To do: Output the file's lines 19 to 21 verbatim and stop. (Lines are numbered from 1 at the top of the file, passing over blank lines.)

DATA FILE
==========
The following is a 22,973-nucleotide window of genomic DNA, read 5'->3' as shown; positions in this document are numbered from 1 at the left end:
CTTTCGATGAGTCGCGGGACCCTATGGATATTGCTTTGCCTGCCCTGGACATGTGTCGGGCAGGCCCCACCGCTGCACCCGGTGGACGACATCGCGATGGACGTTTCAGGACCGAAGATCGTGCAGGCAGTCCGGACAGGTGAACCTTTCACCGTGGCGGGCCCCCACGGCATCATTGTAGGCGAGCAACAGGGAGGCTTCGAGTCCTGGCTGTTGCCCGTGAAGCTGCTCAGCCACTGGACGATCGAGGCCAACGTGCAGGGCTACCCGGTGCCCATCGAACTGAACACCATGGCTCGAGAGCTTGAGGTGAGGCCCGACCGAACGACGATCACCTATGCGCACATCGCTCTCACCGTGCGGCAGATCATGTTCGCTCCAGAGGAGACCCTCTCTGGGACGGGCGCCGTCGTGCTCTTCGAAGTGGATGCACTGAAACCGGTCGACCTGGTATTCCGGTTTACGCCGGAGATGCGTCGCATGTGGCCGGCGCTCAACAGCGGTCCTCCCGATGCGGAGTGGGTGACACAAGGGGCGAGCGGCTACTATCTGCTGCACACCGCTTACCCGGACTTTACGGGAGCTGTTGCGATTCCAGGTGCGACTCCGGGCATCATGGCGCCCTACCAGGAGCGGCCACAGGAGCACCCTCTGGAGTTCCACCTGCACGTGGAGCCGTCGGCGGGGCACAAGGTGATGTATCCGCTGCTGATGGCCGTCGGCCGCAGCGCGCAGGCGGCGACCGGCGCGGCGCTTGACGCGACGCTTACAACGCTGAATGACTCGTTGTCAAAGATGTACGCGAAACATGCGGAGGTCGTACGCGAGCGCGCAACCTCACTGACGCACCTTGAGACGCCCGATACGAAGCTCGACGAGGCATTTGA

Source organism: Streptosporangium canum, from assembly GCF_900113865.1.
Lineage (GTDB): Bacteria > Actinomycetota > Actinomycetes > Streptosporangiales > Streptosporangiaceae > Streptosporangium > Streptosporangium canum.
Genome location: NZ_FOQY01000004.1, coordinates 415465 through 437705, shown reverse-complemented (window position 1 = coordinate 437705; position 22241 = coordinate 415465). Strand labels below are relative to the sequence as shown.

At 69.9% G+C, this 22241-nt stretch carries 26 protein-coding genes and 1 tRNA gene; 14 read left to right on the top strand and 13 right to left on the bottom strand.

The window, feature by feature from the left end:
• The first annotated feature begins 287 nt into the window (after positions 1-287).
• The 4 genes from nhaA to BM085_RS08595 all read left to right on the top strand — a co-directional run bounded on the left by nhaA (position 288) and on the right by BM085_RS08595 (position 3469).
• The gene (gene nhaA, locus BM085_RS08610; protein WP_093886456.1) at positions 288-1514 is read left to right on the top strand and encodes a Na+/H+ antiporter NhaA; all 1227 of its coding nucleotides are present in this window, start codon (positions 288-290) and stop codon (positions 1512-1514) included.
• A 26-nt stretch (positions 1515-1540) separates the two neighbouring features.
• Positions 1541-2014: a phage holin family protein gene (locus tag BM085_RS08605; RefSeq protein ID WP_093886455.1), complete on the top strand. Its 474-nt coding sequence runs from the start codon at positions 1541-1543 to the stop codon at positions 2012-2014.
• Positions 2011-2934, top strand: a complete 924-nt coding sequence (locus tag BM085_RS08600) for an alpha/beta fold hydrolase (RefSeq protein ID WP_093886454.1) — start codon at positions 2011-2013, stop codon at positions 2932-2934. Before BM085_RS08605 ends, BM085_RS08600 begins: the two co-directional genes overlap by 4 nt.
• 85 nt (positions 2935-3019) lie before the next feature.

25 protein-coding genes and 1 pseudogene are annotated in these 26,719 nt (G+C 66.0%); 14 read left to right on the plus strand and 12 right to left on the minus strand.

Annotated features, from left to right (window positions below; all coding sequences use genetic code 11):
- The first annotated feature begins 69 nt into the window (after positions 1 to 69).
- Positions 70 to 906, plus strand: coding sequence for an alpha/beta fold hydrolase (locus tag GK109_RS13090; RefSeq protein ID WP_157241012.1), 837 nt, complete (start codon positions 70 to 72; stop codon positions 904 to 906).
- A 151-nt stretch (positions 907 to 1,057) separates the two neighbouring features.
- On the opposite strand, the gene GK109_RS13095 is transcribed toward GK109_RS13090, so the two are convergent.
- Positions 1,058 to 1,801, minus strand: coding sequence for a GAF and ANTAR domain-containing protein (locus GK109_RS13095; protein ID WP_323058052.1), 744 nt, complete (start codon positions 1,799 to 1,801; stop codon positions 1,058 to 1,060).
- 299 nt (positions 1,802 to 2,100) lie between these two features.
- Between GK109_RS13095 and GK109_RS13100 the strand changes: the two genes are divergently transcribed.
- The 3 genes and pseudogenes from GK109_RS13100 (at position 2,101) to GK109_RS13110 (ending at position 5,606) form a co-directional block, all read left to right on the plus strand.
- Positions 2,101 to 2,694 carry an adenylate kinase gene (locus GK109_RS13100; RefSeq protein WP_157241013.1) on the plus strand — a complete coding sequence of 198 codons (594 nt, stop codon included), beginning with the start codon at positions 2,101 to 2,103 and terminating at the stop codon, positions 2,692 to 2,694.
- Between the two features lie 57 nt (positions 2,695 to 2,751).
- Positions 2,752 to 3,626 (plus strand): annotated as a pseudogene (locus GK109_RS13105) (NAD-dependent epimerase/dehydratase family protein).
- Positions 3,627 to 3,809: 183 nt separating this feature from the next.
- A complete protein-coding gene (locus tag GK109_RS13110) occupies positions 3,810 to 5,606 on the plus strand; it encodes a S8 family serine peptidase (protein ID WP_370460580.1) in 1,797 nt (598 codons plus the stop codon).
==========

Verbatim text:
- A 151-nt stretch (positions 907 to 1,057) separates the two neighbouring features.
- On the opposite strand, the gene GK109_RS13095 is transcribed toward GK109_RS13090, so the two are convergent.
- Positions 1,058 to 1,801, minus strand: coding sequence for a GAF and ANTAR domain-containing protein (locus GK109_RS13095; protein ID WP_323058052.1), 744 nt, complete (start codon positions 1,799 to 1,801; stop codon positions 1,058 to 1,060).